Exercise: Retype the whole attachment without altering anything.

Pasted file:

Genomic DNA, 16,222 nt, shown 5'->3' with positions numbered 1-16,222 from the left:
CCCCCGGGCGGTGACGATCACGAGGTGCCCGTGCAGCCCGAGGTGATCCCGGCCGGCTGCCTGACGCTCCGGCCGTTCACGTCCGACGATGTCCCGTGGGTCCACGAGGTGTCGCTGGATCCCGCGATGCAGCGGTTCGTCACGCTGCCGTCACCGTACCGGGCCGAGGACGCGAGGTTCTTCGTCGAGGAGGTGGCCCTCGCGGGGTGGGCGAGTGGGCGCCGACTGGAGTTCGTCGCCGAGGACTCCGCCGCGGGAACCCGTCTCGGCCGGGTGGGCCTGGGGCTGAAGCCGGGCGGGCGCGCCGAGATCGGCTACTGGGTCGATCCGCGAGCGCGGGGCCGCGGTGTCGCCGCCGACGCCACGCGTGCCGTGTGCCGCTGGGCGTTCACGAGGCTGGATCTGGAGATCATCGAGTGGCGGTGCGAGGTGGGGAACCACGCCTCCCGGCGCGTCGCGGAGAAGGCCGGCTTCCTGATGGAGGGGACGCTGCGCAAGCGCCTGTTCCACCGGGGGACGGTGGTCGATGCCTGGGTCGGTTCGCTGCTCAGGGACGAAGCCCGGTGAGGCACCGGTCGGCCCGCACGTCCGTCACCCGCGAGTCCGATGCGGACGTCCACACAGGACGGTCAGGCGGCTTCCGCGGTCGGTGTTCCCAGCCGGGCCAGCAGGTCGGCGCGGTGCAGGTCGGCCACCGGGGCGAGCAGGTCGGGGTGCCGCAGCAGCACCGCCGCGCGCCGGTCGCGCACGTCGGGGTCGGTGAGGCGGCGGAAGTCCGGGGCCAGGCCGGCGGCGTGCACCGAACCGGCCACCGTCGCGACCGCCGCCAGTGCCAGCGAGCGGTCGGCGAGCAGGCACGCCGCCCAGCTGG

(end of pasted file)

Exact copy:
Genomic DNA, 16,222 nt, shown 5'->3' with positions numbered 1-16,222 from the left:
CCCCCGGGCGGTGACGATCACGAGGTGCCCGTGCAGCCCGAGGTGATCCCGGCCGGCTGCCTGACGCTCCGGCCGTTCACGTCCGACGATGTCCCGTGGGTCCACGAGGTGTCGCTGGATCCCGCGATGCAGCGGTTCGTCACGCTGCCGTCACCGTACCGGGCCGAGGACGCGAGGTTCTTCGTCGAGGAGGTGGCCCTCGCGGGGTGGGCGAGTGGGCGCCGACTGGAGTTCGTCGCCGAGGACTCCGCCGCGGGAACCCGTCTCGGCCGGGTGGGCCTGGGGCTGAAGCCGGGCGGGCGCGCCGAGATCGGCTACTGGGTCGATCCGCGAGCGCGGGGCCGCGGTGTCGCCGCCGACGCCACGCGTGCCGTGTGCCGCTGGGCGTTCACGAGGCTGGATCTGGAGATCATCGAGTGGCGGTGCGAGGTGGGGAACCACGCCTCCCGGCGCGTCGCGGAGAAGGCCGGCTTCCTGATGGAGGGGACGCTGCGCAAGCGCCTGTTCCACCGGGGGACGGTGGTCGATGCCTGGGTCGGTTCGCTGCTCAGGGACGAAGCCCGGTGAGGCACCGGTCGGCCCGCACGTCCGTCACCCGCGAGTCCGATGCGGACGTCCACACAGGACGGTCAGGCGGCTTCCGCGGTCGGTGTTCCCAGCCGGGCCAGCAGGTCGGCGCGGTGCAGGTCGGCCACCGGGGCGAGCAGGTCGGGGTGCCGCAGCAGCACCGCCGCGCGCCGGTCGCGCACGTCGGGGTCGGTGAGGCGGCGGAAGTCCGGGGCCAGGCCGGCGGCGTGCACCGAACCGGCCACCGTCGCGACCGCCGCCAGTGCCAGCGAGCGGTCGGCGAGCAGGCACGCCGCCCAGCTGG